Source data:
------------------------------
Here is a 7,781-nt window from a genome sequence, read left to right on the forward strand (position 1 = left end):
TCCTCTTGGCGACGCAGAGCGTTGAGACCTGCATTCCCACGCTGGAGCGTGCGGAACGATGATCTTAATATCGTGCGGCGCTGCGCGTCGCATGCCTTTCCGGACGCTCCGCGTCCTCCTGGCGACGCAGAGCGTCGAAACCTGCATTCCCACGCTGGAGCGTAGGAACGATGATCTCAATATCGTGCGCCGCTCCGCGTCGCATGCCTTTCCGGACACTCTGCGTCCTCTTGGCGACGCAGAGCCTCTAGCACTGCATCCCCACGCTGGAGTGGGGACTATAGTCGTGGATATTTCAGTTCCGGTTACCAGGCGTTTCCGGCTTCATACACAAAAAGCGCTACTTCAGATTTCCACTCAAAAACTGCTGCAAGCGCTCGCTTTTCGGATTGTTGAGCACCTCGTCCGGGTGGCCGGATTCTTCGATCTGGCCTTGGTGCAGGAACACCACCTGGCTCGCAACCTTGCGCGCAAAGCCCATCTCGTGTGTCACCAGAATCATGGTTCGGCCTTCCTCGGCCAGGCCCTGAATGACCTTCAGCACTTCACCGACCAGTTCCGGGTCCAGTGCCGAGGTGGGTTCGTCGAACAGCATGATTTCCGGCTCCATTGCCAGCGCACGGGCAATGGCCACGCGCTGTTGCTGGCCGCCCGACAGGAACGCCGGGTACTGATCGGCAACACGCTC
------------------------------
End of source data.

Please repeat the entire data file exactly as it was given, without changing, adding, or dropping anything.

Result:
Here is a 7,781-nt window from a genome sequence, read left to right on the forward strand (position 1 = left end):
TCCTCTTGGCGACGCAGAGCGTTGAGACCTGCATTCCCACGCTGGAGCGTGCGGAACGATGATCTTAATATCGTGCGGCGCTGCGCGTCGCATGCCTTTCCGGACGCTCCGCGTCCTCCTGGCGACGCAGAGCGTCGAAACCTGCATTCCCACGCTGGAGCGTAGGAACGATGATCTCAATATCGTGCGCCGCTCCGCGTCGCATGCCTTTCCGGACACTCTGCGTCCTCTTGGCGACGCAGAGCCTCTAGCACTGCATCCCCACGCTGGAGTGGGGACTATAGTCGTGGATATTTCAGTTCCGGTTACCAGGCGTTTCCGGCTTCATACACAAAAAGCGCTACTTCAGATTTCCACTCAAAAACTGCTGCAAGCGCTCGCTTTTCGGATTGTTGAGCACCTCGTCCGGGTGGCCGGATTCTTCGATCTGGCCTTGGTGCAGGAACACCACCTGGCTCGCAACCTTGCGCGCAAAGCCCATCTCGTGTGTCACCAGAATCATGGTTCGGCCTTCCTCGGCCAGGCCCTGAATGACCTTCAGCACTTCACCGACCAGTTCCGGGTCCAGTGCCGAGGTGGGTTCGTCGAACAGCATGATTTCCGGCTCCATTGCCAGCGCACGGGCAATGGCCACGCGCTGTTGCTGGCCGCCCGACAGGAACGCCGGGTACTGATCGGCAACACGCTC